So I’d say that’s where Congress maybe only happens once a year and we take a whole year of planning up to it. But for things like my role at the Federation, I’m always thinking about policy in addition to Congress. So I’m definitely planning with a keen open ear to think about, okay, what sort of ideas should the Federation be advocating for and carrying forward beyond our program.
CHERYL CROUCHER: AND LAURA, ANY THOUGHTS ON THAT?
LAURA CHAJKOWSKI: You know, Lisa’s really brought up some really good points here. And what I would do to just add on to what Lisa has said is that, a lot of the preliminary research that’s being presented by our graduate students and our PhD students, these are research projects that have been funded by the federal government through different granting programs that are offered by SSHRC.
And there’s also now a larger increase in the number of community research projects that are coming. So there has been more of a grassroots relationship with Congress as well and we’re starting to see a lot of that community-based type of research coming into the program.
And one of the things is that we do highlight to many government departments and policy makers, as Lisa’s referred to, and they come and they attend Congress, and they participate at the different events that are taking place. And so, highlighting the different types of research is really important. And we work with our member associations to keep that conversation going outside of Congress.
I would say that a lot of the time spent at Congress is also allowing our “Big Thinkers”, if I can use that as a coin phrase here to really start to mingle into finding common ground.
I think that the Federation’s opportunity to launch that first conversation happens a lot. Iit happens inside the classrooms and inside those keynote sessions and those abstract presenting sessions. But it also happens in the corridors and the hallways of a campus.
And we see every year an increase in the level of research and the capacity to enhance where the humanities and social sciences are going.
CHERYL CROUCHER: SO IT SOUNDS LIKE YOU’VE PRETTY WELL GOT THINGS UNDER CONTROL AND IT’S ONLY A FEW MORE DAYS BEFORE IT STARTS. BUT YOU’RE ALREADY STARTING TO PLAN FOR NEXT YEAR.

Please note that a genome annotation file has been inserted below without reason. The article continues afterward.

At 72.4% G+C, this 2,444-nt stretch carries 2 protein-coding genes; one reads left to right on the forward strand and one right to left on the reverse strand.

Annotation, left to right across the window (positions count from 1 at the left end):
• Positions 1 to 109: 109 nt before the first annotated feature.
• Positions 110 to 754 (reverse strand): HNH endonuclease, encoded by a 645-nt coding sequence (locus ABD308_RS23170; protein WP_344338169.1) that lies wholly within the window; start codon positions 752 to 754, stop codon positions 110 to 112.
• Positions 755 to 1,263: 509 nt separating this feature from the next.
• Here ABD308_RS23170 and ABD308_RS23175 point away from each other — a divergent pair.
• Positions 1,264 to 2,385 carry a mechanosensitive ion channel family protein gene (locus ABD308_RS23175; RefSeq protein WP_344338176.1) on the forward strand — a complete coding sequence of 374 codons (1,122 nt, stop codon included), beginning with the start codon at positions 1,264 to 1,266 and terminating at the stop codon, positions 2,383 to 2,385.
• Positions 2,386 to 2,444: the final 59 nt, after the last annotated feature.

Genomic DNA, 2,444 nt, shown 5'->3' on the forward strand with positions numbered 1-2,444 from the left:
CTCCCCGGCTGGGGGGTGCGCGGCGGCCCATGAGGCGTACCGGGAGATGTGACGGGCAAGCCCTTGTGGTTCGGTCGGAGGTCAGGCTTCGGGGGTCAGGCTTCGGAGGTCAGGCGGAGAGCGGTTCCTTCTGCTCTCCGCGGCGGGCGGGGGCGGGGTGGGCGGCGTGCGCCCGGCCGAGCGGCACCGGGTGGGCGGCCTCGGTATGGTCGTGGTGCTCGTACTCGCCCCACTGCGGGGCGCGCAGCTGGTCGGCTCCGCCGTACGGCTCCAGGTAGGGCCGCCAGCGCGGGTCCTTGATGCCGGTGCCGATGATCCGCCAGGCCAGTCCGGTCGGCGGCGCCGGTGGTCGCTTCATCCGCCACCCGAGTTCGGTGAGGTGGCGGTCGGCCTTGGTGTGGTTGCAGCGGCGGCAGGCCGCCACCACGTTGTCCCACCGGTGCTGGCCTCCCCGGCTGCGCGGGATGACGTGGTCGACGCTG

LISA SEMCHUK: Yes. I mean, we’ve been having conversations around things like the theme. Our academic convenor and our partner for next year will be at York University.
And so, the theme for next year is going to be on “Reckonings and Reimaginings”. So, it’s really centering this kind of conversation around equity, diversity, inclusion and decolonization, really honoring Black and Indigenous knowledge cultures and the many diverse scholars who share those identities.
So yes, like we said, we try to plan a year out in advance. So get the ball rolling now for what we hope is going to be a very exciting return to an in-person Congress.
CHERYL CROUCHER: WELL, IT SOUNDS REALLY WONDERFUL. AND THANK YOU VERY MUCH FOR TAKING TIME TO SPEAK WITH ME ABOUT IT TODAY. THANK YOU, LISA.
LISA SEMCHUK: I’m so thrilled to be here, so thank you so much for having us.
CHERYL CROUCHER: AND THANK YOU, LAURA.
LAURA CHAJKOWSKI: Well, thank you, Cheryl. I really appreciate the opportunity and I hope you can take in some of our sessions.
Congress 2022 is a premier academic event organized by the Federation for the Humanities and Social Sciences. Laura Chajkowski is Director of Congress and Events and Lisa Semchuk is Acting Policy Lead with FHSS.
For a list of all the Congress 2022 sessions check the FHSS website at Congress 2022. (https://www.federationhss.ca/en/congress/congress-2022)
Here are the “Big Thinking” presenters:
Onowa McIvor – NEȾOLṈEW “one mind, one people”: Radical reclamation of Indigenous languages
Christine Vézina – Beyond “crimes of insolidarity”: Considerations for a transition based on economic and social rights
Denise Ferreira da Silva – Shift in Thinking: It all begins with decolonization
Imre Szeman & Sheena Wilson – Petrocultures: Reflections on 10 years of research and advocacy for a world in crisis